Mower started out in the local comedy scene about three and a half years ago, and she quickly made a name for herself alongside other recognizable comics in Utah, earning various accolades, nominations, and features on numerous shows across the state. She said that, starting out, she still felt really new for a pretty long time, but she dove right in with everything she had. “I was unemployed at the time, so I was able to go to every second of comedy that I could. I remember doing comedy with just two people in a coffee shop (Ben Fuller and EK) but every second I could get, I took it.” That’s when things began to escalate. Her style of comedy is what she calls “joke-oriented.” She doesn’t pull any punches or try to tell long stories, she just delivers good, quick comedy. Mower typically sets it up and then throws you a punch-line: concise and crude. “I really like take it to the dumbest or crudest place possible. I’d feel like a fraud if I didn’t do that. I’m not trying to change anyone’s opinion, necessarily.”

She has been a fan of comedy since about the age of 13, recording late-night comedy on a slew of VHS tapes, and scouring the comedy bin at FYE for something that wasn’t Larry The Cable Guy. Mower remembers watching Ellen DeGeneres’s old comedy specials from the ’80s, so she became a great early influence. Then she got into sketch comedy, and would wait up to see the old SNL episodes from the ’70s that used to air at 3 a.m. on Sundays. Soon, she started to get an idea of what she liked and didn’t like. At the time she started going to see shows, she’d see people opening for the comedians coming to town and decided she wanted to do just that. So, eventually, she just went for it. “It took me a long time to figure it out—like four or five times onstage just to figure out how to tell a joke.” She thought about what it was like experiencing the process for the first time. “It’s like sex … Just kidding, everyone says that. Just getting brave enough to do it, and the first time it feels great, but it’s different for everyone.” One of the things that may hinder other performers, she thinks, is that they start out not taking it serious enough. “I want to kill it every time, and I know that’s not going to happen every time, but you have to get in the mindset every time.”

Once she realized that people were taking notice, and other comics were beginning to ask her for advice, it hit her, “I think I’m doing something right, so I’ll keep doing this.” Anyone who’s seen Mower onstage is happy that she did. “All of a sudden, I figured out I had an influence on others.” Part of what she thinks is important is encouraging the Salt Lake comedy scene to grow. Within just the last year, she feels that the scene has gotten even better. “Now, when people come through Salt Lake for an alternative show, there’s lots of support and we have stuff to show.” Salt Lake does have a lot to be proud of, with thriving club and alternative scenes and people just striving to get better. “I’m really proud of our scene! We’re really good, and people just don’t know it yet.” She talks about the pressures of being advised to move to other scenes where people are being noticed more. While she’s considered it only for a useful change of scenery, it doesn’t look like she’s going anywhere for some time. Different alternative scenes like Los Angeles are beginning to thrive and even book big-name comics onto their regular shows. “I don’t know if I’d want to live in L.A., but my dream would be to make it like that here.” Mower loves her city and everything Salt Lake has to offer, from the gorgeous scenery to all the fun things one can find to do. She even says that, “There aren’t too many assholes here.”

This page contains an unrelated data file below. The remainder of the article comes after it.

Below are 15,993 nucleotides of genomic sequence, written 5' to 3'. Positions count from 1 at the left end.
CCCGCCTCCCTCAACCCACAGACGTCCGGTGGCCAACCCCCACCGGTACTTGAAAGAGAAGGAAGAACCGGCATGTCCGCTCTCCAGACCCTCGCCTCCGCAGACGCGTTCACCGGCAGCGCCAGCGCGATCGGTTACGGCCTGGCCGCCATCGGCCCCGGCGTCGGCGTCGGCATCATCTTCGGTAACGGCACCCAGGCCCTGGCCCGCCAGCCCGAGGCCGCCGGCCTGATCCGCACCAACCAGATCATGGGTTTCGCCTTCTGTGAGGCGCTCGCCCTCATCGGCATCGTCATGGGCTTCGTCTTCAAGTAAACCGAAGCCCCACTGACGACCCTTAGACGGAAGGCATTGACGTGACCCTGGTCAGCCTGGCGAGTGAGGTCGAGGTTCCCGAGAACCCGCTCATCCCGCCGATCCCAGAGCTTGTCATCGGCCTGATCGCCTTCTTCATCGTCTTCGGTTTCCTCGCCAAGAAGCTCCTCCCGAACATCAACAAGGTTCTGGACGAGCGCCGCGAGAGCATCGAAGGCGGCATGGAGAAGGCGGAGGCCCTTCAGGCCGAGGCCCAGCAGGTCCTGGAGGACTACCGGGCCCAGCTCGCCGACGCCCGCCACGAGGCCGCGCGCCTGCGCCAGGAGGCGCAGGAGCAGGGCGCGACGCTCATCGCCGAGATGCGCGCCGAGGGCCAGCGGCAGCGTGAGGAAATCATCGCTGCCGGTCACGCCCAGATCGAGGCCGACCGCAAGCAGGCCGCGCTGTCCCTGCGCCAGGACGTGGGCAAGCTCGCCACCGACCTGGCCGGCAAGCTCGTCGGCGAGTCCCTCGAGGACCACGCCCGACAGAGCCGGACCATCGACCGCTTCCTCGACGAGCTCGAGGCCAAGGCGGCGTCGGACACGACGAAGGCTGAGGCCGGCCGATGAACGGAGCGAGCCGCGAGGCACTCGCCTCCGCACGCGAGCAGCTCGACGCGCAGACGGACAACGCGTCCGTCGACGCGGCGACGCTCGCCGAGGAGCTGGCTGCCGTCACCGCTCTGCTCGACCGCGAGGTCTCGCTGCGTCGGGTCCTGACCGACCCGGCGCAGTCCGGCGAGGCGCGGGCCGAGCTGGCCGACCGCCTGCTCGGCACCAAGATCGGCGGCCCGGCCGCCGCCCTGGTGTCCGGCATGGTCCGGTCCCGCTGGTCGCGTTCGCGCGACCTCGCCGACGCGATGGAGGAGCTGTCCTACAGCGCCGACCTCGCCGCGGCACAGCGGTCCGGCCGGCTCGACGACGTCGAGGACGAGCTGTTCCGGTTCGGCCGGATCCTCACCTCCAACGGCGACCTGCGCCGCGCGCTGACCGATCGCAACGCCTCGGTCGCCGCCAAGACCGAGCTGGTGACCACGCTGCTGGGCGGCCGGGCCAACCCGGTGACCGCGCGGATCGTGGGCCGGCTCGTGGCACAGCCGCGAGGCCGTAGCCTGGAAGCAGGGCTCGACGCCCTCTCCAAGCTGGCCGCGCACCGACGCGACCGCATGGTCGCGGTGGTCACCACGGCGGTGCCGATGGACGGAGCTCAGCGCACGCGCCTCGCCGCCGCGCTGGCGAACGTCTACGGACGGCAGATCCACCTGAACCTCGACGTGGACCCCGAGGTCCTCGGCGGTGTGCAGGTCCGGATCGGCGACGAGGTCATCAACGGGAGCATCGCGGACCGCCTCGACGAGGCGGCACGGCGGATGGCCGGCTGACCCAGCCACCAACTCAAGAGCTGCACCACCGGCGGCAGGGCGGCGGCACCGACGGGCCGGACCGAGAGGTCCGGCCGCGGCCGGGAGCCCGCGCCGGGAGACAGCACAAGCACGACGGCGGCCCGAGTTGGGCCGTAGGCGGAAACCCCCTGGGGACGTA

She feels like she’s gained a lot by embracing comedy. “I always knew that I aspired to do something comedic. When I figured out that stand-up was how it would translate or manifest, it gave me so much direction. Nothing feels as rewarding.” Being funny was all she ever really felt good at. Her advice to other aspiring comics out there? Just BE funny. With all the people trying to force it out there, or not enjoying their time onstage, it can sometimes be difficult to remember that. “Just be funny. It’s as simple as it can get.”

Mower has got a lot of projects out there to be watching for. Currently, she’s hosting Funny Fridays at Sandy Station, with a rotating set of local comics every week. It’s a chuckle-inducing bang for your buck. She’s also been seen frequently on Sunday Night Specials at Wiseguys Comedy Club, which is a free show. Her recent notable contribution is taking part in a new comedy series, Knickerbockers, with Andrew Jensen and Troy Taylor of Toy Soup. “It was a really new experience for me! I’ve never written anything except for a joke. Being able to sit with Andrew, Troy and Melissa [Merlot] and write episodes was really rewarding.” This hard-working woman isn’t even finished with that—she’s also got her podcast with local favorite Jason Harvey called Sketch Sandwich that just released its first episode on EarWhole Media. We’ll be seeing this and so much more out of Natashia Mower and the Salt Lake comedy scene, I have a feeling that we’ve only just seen the tip of the iceberg.

You can catch Natashia Mower (with Jason Harvey) on an upcoming show featuring Chris Thayer at Mo’s American Diner on May 18 at 7:30 p.m. for just $5. Follow Mower’s super-funny musings on Twitter @tashiamo. Check out for more info about Knickerbockers and to see exclusive clips, behind-the-scenes info and trailers. When you’re done there, also stop by where you can check out Sketch Sandwich as well as a bunch of other amazing local podcasts.